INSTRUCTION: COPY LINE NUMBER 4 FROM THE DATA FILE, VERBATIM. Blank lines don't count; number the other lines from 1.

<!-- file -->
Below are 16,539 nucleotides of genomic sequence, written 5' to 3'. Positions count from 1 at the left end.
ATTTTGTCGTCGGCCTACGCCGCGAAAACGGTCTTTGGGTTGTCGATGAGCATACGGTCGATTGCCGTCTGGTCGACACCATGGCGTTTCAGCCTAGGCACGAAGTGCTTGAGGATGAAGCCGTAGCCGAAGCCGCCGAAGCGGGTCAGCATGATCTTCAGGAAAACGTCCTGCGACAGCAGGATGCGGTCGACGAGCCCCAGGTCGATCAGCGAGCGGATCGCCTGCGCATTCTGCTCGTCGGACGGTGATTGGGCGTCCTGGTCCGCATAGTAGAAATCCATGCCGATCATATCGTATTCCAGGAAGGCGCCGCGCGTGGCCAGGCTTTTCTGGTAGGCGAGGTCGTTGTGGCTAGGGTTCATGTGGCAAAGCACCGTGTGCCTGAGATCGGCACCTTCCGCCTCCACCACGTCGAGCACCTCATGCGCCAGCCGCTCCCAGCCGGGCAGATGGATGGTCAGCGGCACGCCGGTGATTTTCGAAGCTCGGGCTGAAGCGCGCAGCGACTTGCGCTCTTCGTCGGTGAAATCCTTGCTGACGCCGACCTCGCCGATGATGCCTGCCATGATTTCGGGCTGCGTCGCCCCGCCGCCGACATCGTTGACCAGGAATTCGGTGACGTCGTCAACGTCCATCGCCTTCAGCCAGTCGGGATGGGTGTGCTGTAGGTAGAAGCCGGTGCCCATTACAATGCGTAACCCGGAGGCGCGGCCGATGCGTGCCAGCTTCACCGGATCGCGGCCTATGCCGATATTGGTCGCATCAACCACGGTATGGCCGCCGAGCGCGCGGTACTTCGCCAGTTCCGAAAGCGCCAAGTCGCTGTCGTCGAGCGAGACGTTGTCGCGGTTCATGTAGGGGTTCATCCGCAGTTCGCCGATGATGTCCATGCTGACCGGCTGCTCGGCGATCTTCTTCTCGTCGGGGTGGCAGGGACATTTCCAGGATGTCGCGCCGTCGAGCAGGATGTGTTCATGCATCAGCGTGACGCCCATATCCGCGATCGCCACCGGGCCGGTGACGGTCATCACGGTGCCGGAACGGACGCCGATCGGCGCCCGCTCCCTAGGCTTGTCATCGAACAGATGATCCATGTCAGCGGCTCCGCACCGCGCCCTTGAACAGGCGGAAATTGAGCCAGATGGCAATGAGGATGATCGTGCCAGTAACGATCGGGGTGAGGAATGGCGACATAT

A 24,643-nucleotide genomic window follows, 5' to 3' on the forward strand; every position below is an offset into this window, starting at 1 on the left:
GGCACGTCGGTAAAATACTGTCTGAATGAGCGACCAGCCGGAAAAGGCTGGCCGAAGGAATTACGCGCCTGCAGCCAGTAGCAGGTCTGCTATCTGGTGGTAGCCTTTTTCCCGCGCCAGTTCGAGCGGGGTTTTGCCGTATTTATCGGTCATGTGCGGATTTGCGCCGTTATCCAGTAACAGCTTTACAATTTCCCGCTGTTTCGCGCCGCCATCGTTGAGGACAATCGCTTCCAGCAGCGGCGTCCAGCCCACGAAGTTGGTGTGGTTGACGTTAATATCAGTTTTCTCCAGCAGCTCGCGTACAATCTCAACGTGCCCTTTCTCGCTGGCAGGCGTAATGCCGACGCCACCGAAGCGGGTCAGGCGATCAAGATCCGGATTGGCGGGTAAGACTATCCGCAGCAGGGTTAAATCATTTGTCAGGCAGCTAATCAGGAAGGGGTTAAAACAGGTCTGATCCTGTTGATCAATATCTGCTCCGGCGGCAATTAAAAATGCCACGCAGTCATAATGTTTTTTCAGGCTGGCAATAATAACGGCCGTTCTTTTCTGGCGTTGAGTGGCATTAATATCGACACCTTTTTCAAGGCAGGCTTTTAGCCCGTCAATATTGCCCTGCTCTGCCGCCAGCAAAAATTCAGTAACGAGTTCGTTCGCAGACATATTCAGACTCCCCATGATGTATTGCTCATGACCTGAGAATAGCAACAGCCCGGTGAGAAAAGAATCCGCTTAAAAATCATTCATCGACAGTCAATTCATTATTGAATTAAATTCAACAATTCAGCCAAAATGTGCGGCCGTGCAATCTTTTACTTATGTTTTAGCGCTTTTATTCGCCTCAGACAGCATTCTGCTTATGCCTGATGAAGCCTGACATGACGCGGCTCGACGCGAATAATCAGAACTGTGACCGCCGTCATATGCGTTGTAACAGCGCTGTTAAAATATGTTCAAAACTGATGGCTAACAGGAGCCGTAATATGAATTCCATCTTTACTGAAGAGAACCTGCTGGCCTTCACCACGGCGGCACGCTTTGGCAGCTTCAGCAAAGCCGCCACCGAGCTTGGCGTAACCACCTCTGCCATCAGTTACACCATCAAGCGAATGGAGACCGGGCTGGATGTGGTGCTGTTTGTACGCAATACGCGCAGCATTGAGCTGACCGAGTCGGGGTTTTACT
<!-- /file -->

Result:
GGCACGTCGGTAAAATACTGTCTGAATGAGCGACCAGCCGGAAAAGGCTGGCCGAAGGAATTACGCGCCTGCAGCCAGTAGCAGGTCTGCTATCTGGTGGTAGCCTTTTTCCCGCGCCAGTTCGAGCGGGGTTTTGCCGTATTTATCGGTCATGTGCGGATTTGCGCCGTTATCCAGTAACAGCTTTACAATTTCCCGCTGTTTCGCGCCGCCATCGTTGAGGACAATCGCTTCCAGCAGCGGCGTCCAGCCCACGAAGTTGGTGTGGTTGACGTTAATATCAGTTTTCTCCAGCAGCTCGCGTACAATCTCAACGTGCCCTTTCTCGCTGGCAGGCGTAATGCCGACGCCACCGAAGCGGGTCAGGCGATCAAGATCCGGATTGGCGGGTAAGACTATCCGCAGCAGGGTTAAATCATTTGTCAGGCAGCTAATCAGGAAGGGGTTAAAACAGGTCTGATCCTGTTGATCAATATCTGCTCCGGCGGCAATTAAAAATGCCACGCAGTCATAATGTTTTTTCAGGCTGGCAATAATAACGGCCGTTCTTTTCTGGCGTTGAGTGGCATTAATATCGACACCTTTTTCAAGGCAGGCTTTTAGCCCGTCAATATTGCCCTGCTCTGCCGCCAGCAAAAATTCAGTAACGAGTTCGTTCGCAGACATATTCAGACTCCCCATGATGTATTGCTCATGACCTGAGAATAGCAACAGCCCGGTGAGAAAAGAATCCGCTTAAAAATCATTCATCGACAGTCAATTCATTATTGAATTAAATTCAACAATTCAGCCAAAATGTGCGGCCGTGCAATCTTTTACTTATGTTTTAGCGCTTTTATTCGCCTCAGACAGCATTCTGCTTATGCCTGATGAAGCCTGACATGACGCGGCTCGACGCGAATAATCAGAACTGTGACCGCCGTCATATGCGTTGTAACAGCGCTGTTAAAATATGTTCAAAACTGATGGCTAACAGGAGCCGTAATATGAATTCCATCTTTACTGAAGAGAACCTGCTGGCCTTCACCACGGCGGCACGCTTTGGCAGCTTCAGCAAAGCCGCCACCGAGCTTGGCGTAACCACCTCTGCCATCAGTTACACCATCAAGCGAATGGAGACCGGGCTGGATGTGGTGCTGTTTGTACGCAATACGCGCAGCATTGAGCTGACCGAGTCGGGGTTTTACT